April 15, 2005

A Coach’s Perspective on the WNBA Draft

  • Draft Central

    The effect of a draft can have a lasting impact on a team. A successful draft can turn the fortunes of the franchise around, making them instant contenders, energizing an entire city. Drafting a player who has the ability to turn the Silver Stars into perennial playoff contenders is the challenge that is currently facing Head Coach Dan Hughes, Chief Operating Officer Clarissa Davis-Wrightsil and the rest of the Silver Stars basketball operations staff as they prepare for the upcoming WNBA Draft.

    Having coached in the WNBA for five seasons with the Cleveland Rockers and Charlotte Sting, Hughes is no stranger to the impact that a draft can have on a franchise. The new Stars coach knows that selecting a player who will have an immediate impact on a team takes hard-work, a great deal of time, and a concentrated team effort when it comes time to make the selection.

    “You are always preparing for the draft,” Hughes said. “From the minute you stop playing the season before. In my case I started preparing for this draft the second that I was hired.”

    In preparing for the draft, Hughes first identified the needs he felt the Silver Stars had to address on the floor to improve the squad. Right away it was obvious to Hughes that reliable perimeter shooting and a solid post play were the two areas that were lacking the necessary depth and ability to take the Stars to the next level.

    Hughes recognized Janel McCarville from Minnesota, Tan White out of Mississippi State and Sandora Irvin as the most sought after players in the draft who he felt would be able to fill most glaring team needs immediately.

    With the fourth pick in the draft, there is no guarantee that the three players on Hughes’ wish list will still be on the board when the time comes for the Silver Stars to make their selection, so he realizes that the Stars will have to react to what the three teams ahead of him do with their picks. Even though the Stars won’t have first crack at the draft board, he is confident that the Stars will be able to find a player who will help the Stars right away.

    “This is not necessarily as deep of a draft as we have had before,” Hughes said, “but there is some depth at the post position in this draft.”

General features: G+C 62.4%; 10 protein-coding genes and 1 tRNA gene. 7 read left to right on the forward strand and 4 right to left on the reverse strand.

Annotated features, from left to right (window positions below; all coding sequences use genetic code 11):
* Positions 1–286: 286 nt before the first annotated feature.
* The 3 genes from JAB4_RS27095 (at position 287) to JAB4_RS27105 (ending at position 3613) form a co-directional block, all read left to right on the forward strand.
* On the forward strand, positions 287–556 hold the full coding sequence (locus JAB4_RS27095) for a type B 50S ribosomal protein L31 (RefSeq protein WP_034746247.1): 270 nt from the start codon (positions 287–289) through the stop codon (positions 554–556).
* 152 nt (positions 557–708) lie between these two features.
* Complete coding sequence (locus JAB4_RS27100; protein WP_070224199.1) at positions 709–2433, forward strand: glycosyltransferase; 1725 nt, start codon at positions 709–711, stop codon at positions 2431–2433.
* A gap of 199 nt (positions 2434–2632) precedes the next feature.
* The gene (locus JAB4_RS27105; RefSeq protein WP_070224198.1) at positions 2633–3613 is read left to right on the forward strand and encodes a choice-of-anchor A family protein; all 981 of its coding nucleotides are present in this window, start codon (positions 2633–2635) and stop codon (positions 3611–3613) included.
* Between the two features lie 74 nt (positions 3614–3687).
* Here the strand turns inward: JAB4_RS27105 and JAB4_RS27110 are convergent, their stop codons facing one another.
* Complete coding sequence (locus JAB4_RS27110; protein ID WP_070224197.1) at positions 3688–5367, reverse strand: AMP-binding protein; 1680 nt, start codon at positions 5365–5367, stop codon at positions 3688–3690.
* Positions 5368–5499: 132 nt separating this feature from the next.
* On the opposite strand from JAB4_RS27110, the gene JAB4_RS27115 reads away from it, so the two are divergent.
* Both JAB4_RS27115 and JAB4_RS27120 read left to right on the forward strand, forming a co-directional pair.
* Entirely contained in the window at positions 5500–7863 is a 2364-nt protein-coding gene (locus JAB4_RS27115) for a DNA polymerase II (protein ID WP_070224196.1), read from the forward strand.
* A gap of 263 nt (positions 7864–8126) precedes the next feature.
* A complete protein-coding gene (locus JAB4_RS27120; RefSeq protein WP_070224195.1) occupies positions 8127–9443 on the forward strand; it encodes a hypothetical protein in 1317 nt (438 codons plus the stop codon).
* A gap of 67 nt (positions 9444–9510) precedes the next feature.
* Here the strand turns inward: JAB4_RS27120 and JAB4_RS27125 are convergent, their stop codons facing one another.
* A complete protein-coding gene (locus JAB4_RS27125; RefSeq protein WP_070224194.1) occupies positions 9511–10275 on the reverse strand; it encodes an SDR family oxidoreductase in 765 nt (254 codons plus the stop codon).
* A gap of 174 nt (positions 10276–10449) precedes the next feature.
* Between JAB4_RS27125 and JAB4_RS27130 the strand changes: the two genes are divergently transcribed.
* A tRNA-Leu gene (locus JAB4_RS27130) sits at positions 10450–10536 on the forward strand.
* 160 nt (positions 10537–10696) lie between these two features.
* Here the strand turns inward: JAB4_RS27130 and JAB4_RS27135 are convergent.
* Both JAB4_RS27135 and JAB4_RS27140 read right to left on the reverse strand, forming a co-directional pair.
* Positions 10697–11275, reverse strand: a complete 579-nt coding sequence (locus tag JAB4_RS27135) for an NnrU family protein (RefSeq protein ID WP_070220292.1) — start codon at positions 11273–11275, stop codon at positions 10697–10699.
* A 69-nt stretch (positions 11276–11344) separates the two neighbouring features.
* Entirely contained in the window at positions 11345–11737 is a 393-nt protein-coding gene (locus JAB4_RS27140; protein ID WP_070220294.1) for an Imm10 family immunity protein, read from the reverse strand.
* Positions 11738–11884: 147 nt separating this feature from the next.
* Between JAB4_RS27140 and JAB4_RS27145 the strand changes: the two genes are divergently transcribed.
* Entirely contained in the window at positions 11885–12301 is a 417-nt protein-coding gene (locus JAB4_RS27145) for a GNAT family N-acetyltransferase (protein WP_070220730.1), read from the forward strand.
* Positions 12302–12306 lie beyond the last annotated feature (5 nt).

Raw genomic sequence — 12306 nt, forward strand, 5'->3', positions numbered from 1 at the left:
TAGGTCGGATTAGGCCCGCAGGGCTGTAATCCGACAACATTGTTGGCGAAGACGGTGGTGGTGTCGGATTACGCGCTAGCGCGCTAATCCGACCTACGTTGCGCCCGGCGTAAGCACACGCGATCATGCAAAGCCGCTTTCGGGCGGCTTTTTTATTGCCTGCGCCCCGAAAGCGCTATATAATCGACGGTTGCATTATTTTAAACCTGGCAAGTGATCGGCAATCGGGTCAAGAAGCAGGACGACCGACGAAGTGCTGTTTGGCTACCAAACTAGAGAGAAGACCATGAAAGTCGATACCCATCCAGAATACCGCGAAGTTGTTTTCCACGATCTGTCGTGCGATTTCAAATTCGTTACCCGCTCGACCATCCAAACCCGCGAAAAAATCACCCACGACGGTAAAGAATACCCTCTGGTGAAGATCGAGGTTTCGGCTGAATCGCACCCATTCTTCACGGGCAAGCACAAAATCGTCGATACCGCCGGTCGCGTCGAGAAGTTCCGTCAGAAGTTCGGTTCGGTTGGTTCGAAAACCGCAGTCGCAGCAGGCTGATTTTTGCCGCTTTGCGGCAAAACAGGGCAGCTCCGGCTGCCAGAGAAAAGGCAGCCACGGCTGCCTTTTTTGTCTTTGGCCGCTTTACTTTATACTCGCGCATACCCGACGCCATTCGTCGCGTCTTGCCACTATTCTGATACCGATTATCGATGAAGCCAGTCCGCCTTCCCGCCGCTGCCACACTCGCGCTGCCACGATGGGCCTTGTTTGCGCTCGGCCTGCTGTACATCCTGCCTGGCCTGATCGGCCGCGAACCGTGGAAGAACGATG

The Stars lack of perimeter shooting and solid post play might make it seem that the Stars will only take a slick shooting guard or dominating post presence when they are on the clock, but Hughes does not resign to the idea that you have to draft based entirely on the needs of team.

    “Personally, I like to make decisions based on the best player available as opposed to drafting for need,” Hughes said. “When making a selection you have to look and say whether the player who meets the need of the team will raise the level of the team enough, and if the answer is no, then I think that you have to draft based on talent, regardless of need.” Hughes plays a major role in the draft process, but he is not solely responsible for who the Stars select on draft day. Davis-Wrightsil is the ultimate decision make on who the team plans on taking in the draft.

    “Clarissa represents the organization as the COO and has the area of personnel under her umbrella as far as what she is responsible for,” Hughes said. “My staff and I are very aware of the background of the players we are drafting, so there is more involvement in the decision making process on draft day in the WNBA that there is in the NBA.”

    Although this is the first year Hughes and Davis-Wrightsil have worked on a draft together, Hughes has brought a trusted aide along with him to San Antonio to help he and Davis-Wrightsil with their decision.

    “Most of the hard decisions that I have made in my career have come from watching hours and hours of tape on players,” Hughes said. “Watching game tapes of players has really driven all of the player personnel decisions in my career.”

    With the draft right around the corner, all of Hughes’ work leading up to the draft will result with the fourth selection in the 2005 WNBA draft. The question of whether the hard work has paid off or not will be answered when the Silver Stars open the season on May 21 vs. Houston.